After Diogenes had been detected, put into chains and banished, the leading men in his conspiracy who had not already been arrested, knew that they had become objects of suspicion and grew very nervous and anxious about their course of action. The Emperor’s friends, perceiving their agitated condition, felt that they themselves were in a difficult situation, for they realized that the Emperor was hardly pressed and that danger was constantly hovering over his head, as for protection he could now only rely on a circumscribed few.
The Emperor kept revolving everything from the beginning in his mind, the many occasions Diogenes had plotted against him and been thwarted by the Divine power, and the fact that he had actually tried to murder him with his own hand, and he became very troubled by these numerous recollections. He changed his mind ever so often, for he recognized that the entire military and political bodies had been corrupted by Diogenes’ blandishments and he had not sufficient soldiers to set a guard over so many, nor of a surety did he wish to mutilate a multitude of people, so finally he banished the ringleaders Diogenes and Catacalon Cecaumenos to Caesaropolis.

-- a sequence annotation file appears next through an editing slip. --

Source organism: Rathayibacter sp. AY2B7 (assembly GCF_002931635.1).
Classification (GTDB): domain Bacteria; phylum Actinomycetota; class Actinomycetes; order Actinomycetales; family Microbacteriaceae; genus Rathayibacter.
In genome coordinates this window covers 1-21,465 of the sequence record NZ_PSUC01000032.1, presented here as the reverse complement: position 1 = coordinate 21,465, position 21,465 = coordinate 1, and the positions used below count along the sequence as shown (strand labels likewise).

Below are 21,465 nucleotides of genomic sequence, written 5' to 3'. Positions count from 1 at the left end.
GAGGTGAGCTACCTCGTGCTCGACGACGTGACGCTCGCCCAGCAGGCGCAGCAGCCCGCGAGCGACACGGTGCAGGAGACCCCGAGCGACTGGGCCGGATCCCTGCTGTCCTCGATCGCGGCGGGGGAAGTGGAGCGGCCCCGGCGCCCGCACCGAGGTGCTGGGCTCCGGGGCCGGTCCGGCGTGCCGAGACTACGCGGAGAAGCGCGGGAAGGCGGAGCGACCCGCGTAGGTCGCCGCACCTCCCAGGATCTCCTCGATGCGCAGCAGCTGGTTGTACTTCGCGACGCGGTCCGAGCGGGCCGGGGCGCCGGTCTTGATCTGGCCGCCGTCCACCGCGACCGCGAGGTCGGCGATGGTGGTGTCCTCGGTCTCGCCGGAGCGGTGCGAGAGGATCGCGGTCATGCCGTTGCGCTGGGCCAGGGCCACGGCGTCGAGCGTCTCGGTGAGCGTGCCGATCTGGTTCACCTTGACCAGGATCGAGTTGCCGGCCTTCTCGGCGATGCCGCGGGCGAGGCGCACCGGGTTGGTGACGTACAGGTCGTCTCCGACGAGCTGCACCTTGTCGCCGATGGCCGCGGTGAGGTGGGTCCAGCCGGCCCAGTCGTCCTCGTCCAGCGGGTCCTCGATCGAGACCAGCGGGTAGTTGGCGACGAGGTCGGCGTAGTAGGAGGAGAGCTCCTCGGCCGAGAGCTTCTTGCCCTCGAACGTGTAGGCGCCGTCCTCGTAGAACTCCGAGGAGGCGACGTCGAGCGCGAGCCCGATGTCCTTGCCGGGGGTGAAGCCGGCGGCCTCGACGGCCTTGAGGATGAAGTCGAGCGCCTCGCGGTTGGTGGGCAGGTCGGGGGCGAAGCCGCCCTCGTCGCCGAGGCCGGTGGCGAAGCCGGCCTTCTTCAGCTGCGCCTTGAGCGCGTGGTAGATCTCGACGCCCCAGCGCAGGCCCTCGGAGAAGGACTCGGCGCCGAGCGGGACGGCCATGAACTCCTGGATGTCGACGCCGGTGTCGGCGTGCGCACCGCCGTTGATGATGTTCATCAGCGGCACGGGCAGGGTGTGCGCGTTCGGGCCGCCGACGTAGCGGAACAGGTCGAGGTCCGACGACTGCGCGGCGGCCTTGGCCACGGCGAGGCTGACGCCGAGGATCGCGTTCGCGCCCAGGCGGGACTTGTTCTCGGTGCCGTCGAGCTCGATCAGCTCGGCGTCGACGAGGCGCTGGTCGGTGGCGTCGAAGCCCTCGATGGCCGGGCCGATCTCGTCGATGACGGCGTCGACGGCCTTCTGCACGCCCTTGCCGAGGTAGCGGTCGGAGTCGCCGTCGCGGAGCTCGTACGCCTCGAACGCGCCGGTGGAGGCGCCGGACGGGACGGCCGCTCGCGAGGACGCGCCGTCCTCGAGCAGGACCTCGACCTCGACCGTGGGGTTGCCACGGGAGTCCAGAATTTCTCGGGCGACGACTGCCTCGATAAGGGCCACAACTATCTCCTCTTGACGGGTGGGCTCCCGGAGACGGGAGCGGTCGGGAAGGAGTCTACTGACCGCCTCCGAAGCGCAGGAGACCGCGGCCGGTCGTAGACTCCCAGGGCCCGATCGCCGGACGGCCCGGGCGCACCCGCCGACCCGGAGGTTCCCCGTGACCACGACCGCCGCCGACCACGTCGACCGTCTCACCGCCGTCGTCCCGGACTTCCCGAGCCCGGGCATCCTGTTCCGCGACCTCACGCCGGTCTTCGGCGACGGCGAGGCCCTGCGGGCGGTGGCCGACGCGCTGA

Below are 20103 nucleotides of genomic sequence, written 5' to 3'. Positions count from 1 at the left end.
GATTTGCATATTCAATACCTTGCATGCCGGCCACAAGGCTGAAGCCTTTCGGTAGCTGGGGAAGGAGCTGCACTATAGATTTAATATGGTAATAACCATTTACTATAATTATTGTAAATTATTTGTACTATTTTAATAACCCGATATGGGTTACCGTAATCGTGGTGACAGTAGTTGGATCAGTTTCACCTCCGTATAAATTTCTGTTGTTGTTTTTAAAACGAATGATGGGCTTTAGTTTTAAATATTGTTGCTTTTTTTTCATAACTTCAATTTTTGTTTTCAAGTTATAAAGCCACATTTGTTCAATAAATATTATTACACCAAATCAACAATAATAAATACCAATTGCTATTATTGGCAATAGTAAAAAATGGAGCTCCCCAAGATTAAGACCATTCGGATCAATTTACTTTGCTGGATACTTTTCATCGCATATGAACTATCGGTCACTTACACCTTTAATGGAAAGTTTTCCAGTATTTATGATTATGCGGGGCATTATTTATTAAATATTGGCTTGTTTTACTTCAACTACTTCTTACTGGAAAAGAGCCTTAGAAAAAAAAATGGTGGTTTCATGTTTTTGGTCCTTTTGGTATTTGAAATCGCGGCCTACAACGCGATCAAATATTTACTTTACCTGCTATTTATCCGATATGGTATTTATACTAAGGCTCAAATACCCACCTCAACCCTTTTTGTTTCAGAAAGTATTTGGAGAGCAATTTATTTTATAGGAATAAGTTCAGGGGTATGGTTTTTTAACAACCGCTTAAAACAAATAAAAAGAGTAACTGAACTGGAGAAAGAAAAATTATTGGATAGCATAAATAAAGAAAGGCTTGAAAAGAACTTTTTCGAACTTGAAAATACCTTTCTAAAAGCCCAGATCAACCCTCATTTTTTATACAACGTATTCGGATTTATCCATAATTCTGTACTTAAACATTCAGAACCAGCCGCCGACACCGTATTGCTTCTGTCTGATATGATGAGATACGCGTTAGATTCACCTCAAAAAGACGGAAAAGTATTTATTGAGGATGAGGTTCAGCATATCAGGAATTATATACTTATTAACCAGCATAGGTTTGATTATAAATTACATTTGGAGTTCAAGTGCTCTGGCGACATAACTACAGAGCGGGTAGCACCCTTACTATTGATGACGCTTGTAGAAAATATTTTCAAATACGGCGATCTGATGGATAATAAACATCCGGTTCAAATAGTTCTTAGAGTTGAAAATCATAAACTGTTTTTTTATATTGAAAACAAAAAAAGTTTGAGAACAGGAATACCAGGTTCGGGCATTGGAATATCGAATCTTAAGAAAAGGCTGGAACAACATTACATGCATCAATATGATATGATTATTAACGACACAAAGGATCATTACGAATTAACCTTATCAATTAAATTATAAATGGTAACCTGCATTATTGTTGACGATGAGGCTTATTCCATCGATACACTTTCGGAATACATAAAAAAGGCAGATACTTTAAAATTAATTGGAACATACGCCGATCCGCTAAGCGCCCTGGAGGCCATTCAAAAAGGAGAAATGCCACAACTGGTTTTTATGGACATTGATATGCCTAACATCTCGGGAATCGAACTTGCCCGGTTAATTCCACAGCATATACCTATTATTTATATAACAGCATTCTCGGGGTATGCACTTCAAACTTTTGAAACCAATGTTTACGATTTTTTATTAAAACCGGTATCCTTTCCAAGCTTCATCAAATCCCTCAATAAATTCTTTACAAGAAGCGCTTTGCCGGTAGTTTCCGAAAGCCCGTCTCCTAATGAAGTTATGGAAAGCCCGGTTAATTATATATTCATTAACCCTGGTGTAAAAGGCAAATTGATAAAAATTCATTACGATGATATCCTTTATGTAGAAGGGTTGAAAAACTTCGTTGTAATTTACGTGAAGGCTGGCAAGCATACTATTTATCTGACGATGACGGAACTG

Here they were simply to be kept in detention in chains for he did not meditate practising any cruelty on them although everybody advised him to have them mutilated (for he had a special liking for Diogenes and still clung to his former care for him). He also banished his sister’s husband, Michael Taronites, as well as . . . and confiscated their property. As for all the others he thought the safest course would be not to subject them to examination at all, but rather to soften their hearts by forgiving them. In the evening each one of those condemned to banishment heard the place allotted to him, and Diogenes got Caesaropolis. Of the others not a single one was moved from his own home but they all remained where they were.
IX While matters were in this unhappy condition, the Emperor decided to bold a public assembly the next day and carry out his intention. All of the Emperor’s relations by blood or marriage, who were sincerely devoted to him, and all his ancestral retainers were present then, men of fierce passions, quick to see at a glance what was likely to happen and shrewd in accomplishing what was expedient in inconsiderable time.
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